Should you remove AHT as a performance metric?

Should you remove AHT as a performance metric?

June 27, 2016

surprised-call-center-agent-with-wall-clock

Is average handle time still relevant now that more and more customers expect personalized services?

Many call centers have always included average handle time (AHT) in their primary metrics when determining their agents’ productivity and performance. As a call center metric, it refers to the average duration of a transaction, starting from the moment an agent accepts a call. It includes the hold and talk time as well as other administrative tasks related to a single interaction.

Measuring AHT is useful from a management perspective. It helps leaders track how many customers are being accommodated, allowing them to estimate the number of agents they need.

Although it directly influences staffing and workforce management decisions, however, AHT is a burden for many call center agents. When performance measurement and employee rewards are determined by the duration of calls, the customer experience is compromised.

Why is measuring AHT counterproductive?

problematic-call-center-agent-removing-eye-glasses

Agents aiming to cut transactions short don’t exert the effort needed to really help customers. This means that although the immediate concerns are addressed, many callers are still left confused and dissatisfied. Thus, you’ll get repeat calls from those who aren’t happy with your services.

So call centers must not create a speed-focused culture. When managers incentivize their reps according to speed, they practically position the agents’ goals against the customers’ interests. Instead of encouraging agents to be customer-centric, you’re actually forcing them to focus on their own individual targets as employees. What happens is that even though agents want to enhance customer support, their actions will be limited by the policies imposed by the company. This disheartens the agents who can otherwise resolve issues efficiently.

All in all, this results in poor customer experience. If you’re focusing on the wrong performance metric, you’ll sacrifice the quality of the customer service you deliver.

Is AHT irrelevant?

Measuring AHT lets managers anticipate their staffing needs. However, what it won’t let you do is distinguish between the simple and the complicated transactions.

There are instances wherein AHT is applicable as a call center metric. Typically, these are transactions with straightforward solutions. Some of these are:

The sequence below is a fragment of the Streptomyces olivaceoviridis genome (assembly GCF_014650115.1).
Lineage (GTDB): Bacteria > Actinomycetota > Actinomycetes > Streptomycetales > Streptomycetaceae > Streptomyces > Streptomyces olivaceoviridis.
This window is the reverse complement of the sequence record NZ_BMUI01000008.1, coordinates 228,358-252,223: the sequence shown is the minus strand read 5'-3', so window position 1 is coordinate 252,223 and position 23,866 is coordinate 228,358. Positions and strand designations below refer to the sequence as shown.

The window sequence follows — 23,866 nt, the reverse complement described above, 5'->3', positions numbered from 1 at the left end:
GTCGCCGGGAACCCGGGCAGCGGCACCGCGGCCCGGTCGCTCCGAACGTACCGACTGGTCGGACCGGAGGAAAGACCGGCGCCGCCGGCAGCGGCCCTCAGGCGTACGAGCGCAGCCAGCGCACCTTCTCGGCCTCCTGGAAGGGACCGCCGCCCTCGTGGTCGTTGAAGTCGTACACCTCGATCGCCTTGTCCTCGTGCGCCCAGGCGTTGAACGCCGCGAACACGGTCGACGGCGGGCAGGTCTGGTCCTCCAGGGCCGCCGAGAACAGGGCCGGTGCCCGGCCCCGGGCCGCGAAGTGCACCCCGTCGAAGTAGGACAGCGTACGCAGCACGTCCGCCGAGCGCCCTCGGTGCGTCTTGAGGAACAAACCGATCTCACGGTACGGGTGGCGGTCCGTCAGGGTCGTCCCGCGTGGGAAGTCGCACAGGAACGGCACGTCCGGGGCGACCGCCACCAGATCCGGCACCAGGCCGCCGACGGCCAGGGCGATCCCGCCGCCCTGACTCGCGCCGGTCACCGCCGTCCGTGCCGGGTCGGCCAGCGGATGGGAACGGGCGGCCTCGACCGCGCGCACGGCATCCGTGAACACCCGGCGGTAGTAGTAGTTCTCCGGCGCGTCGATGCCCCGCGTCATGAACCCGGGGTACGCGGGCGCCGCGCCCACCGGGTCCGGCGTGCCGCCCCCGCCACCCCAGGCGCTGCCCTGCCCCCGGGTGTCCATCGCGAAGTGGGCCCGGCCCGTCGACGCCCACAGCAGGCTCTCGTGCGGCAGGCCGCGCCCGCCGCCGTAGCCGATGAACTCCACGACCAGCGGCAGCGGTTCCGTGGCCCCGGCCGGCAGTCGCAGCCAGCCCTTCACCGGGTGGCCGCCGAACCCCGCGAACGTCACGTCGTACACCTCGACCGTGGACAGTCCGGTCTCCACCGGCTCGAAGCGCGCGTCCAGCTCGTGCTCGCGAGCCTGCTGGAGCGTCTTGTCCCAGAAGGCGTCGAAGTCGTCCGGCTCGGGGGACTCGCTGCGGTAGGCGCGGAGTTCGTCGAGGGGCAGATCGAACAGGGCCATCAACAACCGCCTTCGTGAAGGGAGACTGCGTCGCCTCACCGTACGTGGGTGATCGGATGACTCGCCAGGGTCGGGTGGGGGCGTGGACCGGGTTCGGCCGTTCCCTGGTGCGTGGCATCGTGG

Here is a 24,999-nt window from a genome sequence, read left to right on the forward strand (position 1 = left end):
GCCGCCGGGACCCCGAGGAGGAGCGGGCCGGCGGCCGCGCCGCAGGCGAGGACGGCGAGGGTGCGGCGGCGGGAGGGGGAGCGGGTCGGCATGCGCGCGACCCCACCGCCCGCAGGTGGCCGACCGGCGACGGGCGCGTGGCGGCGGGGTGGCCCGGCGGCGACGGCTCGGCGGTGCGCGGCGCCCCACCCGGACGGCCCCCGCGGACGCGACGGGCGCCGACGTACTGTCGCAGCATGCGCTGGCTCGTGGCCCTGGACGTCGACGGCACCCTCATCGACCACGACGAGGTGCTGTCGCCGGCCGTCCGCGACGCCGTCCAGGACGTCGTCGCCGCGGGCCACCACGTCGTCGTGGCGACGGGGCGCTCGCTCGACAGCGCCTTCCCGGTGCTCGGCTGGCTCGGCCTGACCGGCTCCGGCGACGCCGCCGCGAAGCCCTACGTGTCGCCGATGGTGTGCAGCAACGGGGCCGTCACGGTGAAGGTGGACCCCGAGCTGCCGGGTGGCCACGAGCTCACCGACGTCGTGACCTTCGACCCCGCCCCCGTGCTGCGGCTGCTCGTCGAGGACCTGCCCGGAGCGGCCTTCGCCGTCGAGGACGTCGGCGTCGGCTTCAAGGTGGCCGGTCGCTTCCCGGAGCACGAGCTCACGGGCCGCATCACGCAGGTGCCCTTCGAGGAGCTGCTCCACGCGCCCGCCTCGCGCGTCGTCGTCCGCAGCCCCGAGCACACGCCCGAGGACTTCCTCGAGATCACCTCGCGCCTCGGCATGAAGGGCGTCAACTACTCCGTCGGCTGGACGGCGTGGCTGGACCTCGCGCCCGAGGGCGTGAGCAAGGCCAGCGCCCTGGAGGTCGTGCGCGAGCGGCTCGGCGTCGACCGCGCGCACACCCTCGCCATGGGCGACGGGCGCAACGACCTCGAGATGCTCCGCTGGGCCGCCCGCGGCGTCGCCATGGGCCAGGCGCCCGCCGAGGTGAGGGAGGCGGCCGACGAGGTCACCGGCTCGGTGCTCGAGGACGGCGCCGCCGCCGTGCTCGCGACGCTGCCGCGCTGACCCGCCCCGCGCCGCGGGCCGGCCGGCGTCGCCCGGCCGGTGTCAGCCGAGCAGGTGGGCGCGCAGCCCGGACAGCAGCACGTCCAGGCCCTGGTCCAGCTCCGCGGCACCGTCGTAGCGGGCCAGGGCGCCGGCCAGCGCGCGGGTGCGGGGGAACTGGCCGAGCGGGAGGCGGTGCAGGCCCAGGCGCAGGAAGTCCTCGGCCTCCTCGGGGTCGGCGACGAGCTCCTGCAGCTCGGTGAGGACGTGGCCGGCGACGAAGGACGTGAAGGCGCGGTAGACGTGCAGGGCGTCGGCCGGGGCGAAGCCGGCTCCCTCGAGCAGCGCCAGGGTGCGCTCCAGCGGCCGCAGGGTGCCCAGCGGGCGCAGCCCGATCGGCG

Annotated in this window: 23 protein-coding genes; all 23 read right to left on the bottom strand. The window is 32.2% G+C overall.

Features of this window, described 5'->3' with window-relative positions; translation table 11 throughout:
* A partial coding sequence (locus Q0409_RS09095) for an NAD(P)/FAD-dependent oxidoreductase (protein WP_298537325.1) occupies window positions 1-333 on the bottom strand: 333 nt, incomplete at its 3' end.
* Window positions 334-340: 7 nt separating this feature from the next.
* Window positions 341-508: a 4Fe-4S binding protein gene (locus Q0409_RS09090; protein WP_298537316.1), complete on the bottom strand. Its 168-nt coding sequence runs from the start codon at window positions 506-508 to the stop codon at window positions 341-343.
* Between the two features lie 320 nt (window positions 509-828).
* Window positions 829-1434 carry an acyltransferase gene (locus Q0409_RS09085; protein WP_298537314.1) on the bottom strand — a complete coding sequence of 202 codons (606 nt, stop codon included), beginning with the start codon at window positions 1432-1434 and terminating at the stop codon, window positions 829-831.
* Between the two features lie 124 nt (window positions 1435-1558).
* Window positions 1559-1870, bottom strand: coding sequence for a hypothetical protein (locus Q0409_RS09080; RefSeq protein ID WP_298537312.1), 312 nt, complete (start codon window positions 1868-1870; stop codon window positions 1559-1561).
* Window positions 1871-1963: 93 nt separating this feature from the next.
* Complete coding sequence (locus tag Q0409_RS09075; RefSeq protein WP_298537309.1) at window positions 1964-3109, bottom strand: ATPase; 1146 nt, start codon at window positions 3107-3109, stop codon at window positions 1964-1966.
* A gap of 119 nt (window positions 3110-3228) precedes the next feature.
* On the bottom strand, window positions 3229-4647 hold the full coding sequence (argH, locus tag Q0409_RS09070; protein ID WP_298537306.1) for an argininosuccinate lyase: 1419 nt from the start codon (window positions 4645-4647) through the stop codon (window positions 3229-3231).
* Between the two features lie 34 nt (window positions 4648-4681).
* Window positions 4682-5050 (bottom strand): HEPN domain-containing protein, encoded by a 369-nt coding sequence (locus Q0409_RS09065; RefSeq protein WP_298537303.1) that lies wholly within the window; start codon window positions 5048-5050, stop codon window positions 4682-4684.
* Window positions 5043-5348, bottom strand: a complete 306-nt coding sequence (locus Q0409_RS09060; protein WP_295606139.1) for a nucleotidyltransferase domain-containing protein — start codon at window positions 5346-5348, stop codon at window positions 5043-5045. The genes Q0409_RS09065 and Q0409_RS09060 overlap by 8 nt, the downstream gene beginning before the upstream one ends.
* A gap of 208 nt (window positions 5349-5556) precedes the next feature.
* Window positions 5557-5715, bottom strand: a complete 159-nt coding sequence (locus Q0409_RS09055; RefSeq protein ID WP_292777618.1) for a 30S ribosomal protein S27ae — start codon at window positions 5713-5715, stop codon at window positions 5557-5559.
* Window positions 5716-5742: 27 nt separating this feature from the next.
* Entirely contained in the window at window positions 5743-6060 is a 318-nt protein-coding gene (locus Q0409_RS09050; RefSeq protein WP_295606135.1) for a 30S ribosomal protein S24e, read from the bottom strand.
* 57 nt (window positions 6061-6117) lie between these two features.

•     queries about your latest promos;
•     follow-ups on ongoing transactions; and
•     updates on customer information.

More importantly, however, you must also know when AHT must not be measured. Intricate issues that require a high level of involvement naturally take a longer resolution time. If an agent rushes through these types of transactions, they compromise customer satisfaction. Examples are:

•     technical product problems;
•     financial transactions that involve sensitive information;
•     complaints that require verification and investigation; and
•     issues that must be escalated to managers.

In these situations, AHT becomes irrelevant. It becomes an unfair performance measurement standard for agents who take their time to walk customers through complicated issues.

Alternatives to AHT

While AHT is still an important performance metric that managers must keep tabs of, perhaps it shouldn’t be the primary measure of call center productivity, especially now that customers want personalized services. As an alternative to AHT, you may consider first-call resolution as a more customer-focused metric, since it’s much more closely tied to customer satisfaction. You may also collect customer feedback in order to understand how people view your company. That way, the enhancements you’ll be making are aligned with the preferences of your target market.

Faith is a digital media enthusiast aiming to become an active part of the tech world by sharing her insights. She likes to blog about everything digimarketing, technology, and social media.

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